HOW RANSOMWARE WORKS

how ransom-ware encryption works and how does ransomware get on your computer and how ransomware virus works and how prevent ransomware
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LavanaThomson,United Kingdom,Professional
Published Date:15-07-2017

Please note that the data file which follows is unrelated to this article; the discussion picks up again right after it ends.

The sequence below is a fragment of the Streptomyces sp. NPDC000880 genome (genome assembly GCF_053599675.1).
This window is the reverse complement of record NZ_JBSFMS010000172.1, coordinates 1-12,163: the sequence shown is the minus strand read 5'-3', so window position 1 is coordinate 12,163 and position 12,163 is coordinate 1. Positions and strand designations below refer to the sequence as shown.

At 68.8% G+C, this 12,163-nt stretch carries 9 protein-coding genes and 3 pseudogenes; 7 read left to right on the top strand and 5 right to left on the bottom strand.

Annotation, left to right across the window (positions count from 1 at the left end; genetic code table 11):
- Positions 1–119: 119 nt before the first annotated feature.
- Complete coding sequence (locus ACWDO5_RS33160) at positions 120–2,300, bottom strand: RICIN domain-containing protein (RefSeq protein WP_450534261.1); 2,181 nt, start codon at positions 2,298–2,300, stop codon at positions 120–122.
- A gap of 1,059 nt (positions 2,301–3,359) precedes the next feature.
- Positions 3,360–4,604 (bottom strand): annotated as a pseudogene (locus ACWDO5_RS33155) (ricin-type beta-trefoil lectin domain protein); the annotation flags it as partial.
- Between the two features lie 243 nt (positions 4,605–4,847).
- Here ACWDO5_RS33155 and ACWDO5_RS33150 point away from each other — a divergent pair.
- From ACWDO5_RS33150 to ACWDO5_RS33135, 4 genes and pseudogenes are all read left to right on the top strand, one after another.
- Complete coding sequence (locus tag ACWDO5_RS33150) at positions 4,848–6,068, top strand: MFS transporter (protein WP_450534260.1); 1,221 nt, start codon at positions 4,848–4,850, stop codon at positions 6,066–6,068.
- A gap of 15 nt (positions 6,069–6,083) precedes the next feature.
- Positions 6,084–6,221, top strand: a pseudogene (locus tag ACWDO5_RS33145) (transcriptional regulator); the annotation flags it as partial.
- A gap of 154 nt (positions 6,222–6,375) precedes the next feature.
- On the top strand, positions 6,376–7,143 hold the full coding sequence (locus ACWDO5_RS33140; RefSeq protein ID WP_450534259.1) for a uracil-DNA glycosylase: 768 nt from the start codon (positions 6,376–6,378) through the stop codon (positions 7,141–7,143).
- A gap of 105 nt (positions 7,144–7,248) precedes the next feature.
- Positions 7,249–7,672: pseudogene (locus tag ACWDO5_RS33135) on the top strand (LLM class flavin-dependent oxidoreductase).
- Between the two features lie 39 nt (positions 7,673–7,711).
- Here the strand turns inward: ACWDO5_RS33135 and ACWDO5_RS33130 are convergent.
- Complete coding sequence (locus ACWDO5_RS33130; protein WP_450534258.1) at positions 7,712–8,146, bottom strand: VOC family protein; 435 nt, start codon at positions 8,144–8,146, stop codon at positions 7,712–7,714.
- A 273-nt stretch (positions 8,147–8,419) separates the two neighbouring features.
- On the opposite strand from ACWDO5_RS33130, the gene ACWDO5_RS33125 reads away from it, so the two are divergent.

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HOW RANSOMWARE WORKS Ransomware is Gaining Momentum Just What is Ransomware? Over the past three years, ransomware has jumped Ransomware is a malicious software that allows a into the spotlight of the cyber threat landscape. hacker to restrict access to an individual’s or company’s The FBI projects ransomware attacks to yield more vital information and then demands some form of 1 than 1B in 2016. payment (usually Bitcoins) to lift the restriction. 1 209 million Amount paid in Q1 2016 to cyber-criminals using ransomware 1 FBI estimate for losses to be incurred in 2016 due to ransomware 1 billion Time from initial infection to a ransom demand 15min 72% Percent of companies affected by ransomware that could not access data for at least 2 days 10–50 million 4 following the attack Estimated monthly income 32% for cybercriminals Percent that lost access to their 3 4 from ransomware data for 5 days or more 86% 47% Attacks that affected 2 Attacks that affected more 4 4 or more employees than 20 employees 17,000 100,000 Amount paid by the Hollywood Amount the hospital was losing Presbyterian Medical Center in PER DAY just on its inability to 5 2016 to unlock files and return perform patient CT scans 5 to business as usual 1 CNN-Money, http://money.cnn.com/2016/04/15/technology/ransomware-cyber-security/, April 15, 2016 2 Security Magazine, "'Ransomware' Attacks to Grow in 2016," November 23, 2016 3 David Common, CBC News, "Ransomware: What You Need to Know," March 11, 2015 4 Intermedia blog post, "When ransomware strikes your business, are you prepared? Our new report findings may surprise you.", March 17, 2016 5 PYMNTS.com, " City Held Hostage — Via Bitcoin Ransomware," March 22, 2016 50 millionTHE 5 PHASES of a Ransomware Attack There are 5 distinct phases of a ransomware attack. The timeline of an attack is very compressed. You often Understanding what happens at each phase and have as little as 15 minutes from the exploitation and recognizing the indicators of compromises (IOCs) infection to receiving the ransom note. Recognizing the can increase your likelihood of successfully defending early indicators is critical to your success in stopping against—or at least mitigating the effect of—an attack. an attack. Phase 1: Exploitation and Infection (T –00:00) 1 In order for an attack to be successful, the malicious ransomware file needs to execute on a computer. This is often done through a phishing email or an exploit kit. In the case of the CryptoLocker malware, the Angler Exploit Kit is a preferred method to gain execution. Phase 2: Delivery and Execution (T –00:05) 2 During this phase, the actual ransomware executables are delivered to the victim’s system. Upon execution, persistence mechanisms will be put into place. Phase 3: Backup Spoliation (T –00:10) 3 A few seconds later, the ransomware targets the backup files and folders on the victim’s system and removes them to prevent restoring from backup. This is unique to ransomware—other types of crimeware don’t bother to delete backup files. Phase 4: File Encryption (T –02:00) 4 Once the backups are completely removed, the malware will perform a secure key exchange with the command and control (C2) server, establishing those encryption keys that will be used on the local system. Phase 5: User Notification and Cleanup (T –15:00) 5 With the backup files removed and the encryption dirty work done, the demand instructions for extortion and payment are presented. Quite often, the victim is given a few days to pay. After that time, the ransom increases. Finally, like the Mission Impossible recordings that self destruct, the malware cleans itself off the system so as not to leave behind significant forensic evidence that would help to build better defenses against the malware. Ransomware attacks are just starting to ramp up. Because these attacks are so lucrative for the perpetrators, they are certain to become more common, more damaging and more expensive. Your organization’s success in defending against a ransomware attack is largely dependent on your level of preparation and the tools you deploy to monitor your systems to detect, respond to and neutralize suspicious activity. Learn how you can quickly detect and neutralize a ransomware attack at www.logrhythm.com.